Sickle cell anaemia and deaths in custody in the UK and USA
An unexplained death in custody represents an important focal point for public scrutiny of the criminal justice system, especially when excess deaths occur in those of minority ethnic descent. Sickle cell anaemia is a serious inherited blood disorder disproportionately affecting minority ethnic groups. Sickle cell trait is the genetic carrier state and not an illness. The evidence suggests that the treatment of sickle cell in the criminal justice system is twofold. Justice authorities have misused sickle cell trait to explain away ten sudden deaths, often associated with forced restraint, of African-Caribbean people in custody. Meanwhile, seven deaths have been attributable to lack of provision of health care for those prisoners suffering from the illness sickle cell anaemia.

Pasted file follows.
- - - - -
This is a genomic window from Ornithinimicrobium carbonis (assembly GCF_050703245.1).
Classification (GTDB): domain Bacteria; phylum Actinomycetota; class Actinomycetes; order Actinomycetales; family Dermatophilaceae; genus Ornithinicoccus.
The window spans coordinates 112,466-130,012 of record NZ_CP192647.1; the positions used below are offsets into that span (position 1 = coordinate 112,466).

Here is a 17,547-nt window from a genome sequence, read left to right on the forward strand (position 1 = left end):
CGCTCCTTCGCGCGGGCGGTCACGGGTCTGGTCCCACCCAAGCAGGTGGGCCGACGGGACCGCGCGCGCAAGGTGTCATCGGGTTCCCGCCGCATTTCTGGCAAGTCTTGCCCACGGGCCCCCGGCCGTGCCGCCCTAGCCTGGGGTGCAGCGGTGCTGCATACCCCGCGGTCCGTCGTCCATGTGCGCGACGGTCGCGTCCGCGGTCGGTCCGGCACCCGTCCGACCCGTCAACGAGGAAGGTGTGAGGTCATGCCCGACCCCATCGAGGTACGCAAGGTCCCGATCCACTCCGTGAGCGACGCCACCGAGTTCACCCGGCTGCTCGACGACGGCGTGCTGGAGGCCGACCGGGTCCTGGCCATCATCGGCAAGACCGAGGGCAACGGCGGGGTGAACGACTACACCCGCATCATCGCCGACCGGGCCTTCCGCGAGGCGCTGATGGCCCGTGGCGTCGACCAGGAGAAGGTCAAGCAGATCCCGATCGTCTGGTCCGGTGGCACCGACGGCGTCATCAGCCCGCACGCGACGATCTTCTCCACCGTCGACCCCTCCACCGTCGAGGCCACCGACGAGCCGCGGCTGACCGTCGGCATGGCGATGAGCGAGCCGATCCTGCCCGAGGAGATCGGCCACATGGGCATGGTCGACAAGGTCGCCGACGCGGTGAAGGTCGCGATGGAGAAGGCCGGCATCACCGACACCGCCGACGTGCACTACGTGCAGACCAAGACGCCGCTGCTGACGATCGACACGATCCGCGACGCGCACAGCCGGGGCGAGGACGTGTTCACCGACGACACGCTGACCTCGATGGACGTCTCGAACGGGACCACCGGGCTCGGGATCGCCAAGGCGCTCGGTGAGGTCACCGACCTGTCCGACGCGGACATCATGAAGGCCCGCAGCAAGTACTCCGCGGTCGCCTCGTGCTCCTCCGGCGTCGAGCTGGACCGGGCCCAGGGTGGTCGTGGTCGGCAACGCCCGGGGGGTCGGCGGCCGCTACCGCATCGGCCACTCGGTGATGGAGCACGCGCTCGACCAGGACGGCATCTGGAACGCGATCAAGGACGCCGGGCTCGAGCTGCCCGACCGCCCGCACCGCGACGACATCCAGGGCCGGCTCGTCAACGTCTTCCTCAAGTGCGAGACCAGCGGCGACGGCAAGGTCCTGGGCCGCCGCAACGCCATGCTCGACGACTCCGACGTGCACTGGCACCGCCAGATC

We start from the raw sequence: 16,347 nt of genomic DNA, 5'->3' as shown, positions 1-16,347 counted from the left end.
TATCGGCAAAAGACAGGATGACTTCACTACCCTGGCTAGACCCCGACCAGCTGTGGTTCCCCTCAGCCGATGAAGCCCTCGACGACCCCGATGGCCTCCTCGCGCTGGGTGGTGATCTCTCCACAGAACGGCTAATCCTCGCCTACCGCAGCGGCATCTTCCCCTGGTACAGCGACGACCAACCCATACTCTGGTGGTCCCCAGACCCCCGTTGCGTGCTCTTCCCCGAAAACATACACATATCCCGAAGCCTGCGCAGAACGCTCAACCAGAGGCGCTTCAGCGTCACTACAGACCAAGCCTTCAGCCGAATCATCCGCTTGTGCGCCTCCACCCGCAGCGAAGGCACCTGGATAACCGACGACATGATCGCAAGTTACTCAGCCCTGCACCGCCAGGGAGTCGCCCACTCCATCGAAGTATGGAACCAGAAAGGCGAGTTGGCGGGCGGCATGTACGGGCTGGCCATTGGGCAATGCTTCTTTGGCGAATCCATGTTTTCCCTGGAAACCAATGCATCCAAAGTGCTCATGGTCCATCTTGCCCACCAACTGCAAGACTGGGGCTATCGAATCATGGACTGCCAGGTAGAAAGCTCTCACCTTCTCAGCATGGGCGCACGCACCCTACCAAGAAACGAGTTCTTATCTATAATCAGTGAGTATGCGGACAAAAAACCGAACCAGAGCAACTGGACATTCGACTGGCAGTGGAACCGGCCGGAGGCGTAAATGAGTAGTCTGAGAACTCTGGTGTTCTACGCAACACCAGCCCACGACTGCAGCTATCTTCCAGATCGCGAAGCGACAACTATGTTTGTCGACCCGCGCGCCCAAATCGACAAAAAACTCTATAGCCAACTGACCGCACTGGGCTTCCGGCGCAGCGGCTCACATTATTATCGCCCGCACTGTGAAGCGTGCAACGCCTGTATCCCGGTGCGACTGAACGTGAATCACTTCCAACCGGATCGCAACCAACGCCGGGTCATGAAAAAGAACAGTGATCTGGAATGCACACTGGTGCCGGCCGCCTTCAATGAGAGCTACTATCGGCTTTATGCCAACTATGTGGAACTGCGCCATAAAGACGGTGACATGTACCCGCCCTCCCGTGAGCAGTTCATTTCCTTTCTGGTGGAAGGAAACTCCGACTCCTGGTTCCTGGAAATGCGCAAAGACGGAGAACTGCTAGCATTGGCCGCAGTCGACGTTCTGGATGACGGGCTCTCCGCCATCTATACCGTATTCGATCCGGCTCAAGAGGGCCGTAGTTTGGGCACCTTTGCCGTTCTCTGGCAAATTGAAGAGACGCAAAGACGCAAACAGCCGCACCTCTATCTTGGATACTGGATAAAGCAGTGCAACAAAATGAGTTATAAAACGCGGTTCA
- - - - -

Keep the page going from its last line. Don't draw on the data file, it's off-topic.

A world-leading article that anticipated current criminal justice events: This article has been acknowledged by Parks and Crump, a US firm of attorneys representing the family of Martin Lee Anderson, killed by guards at a Florida boot-camp in January 2006, and currently suing for $40m. http://www.nospank.net/anderson.htm
Citation : Dyson, S. and Boswell, G. (2006) Sickle cell anaemia and deaths in custody in the UK and USA. The Howard journal of criminal justice, 45 (1), pp. 14-28.
ISSN : 0265-5527
Research Group : Unit for the Social Study of Thalassaemia and Sickle Cell
Research Institute : Institute for Allied Health Sciences Research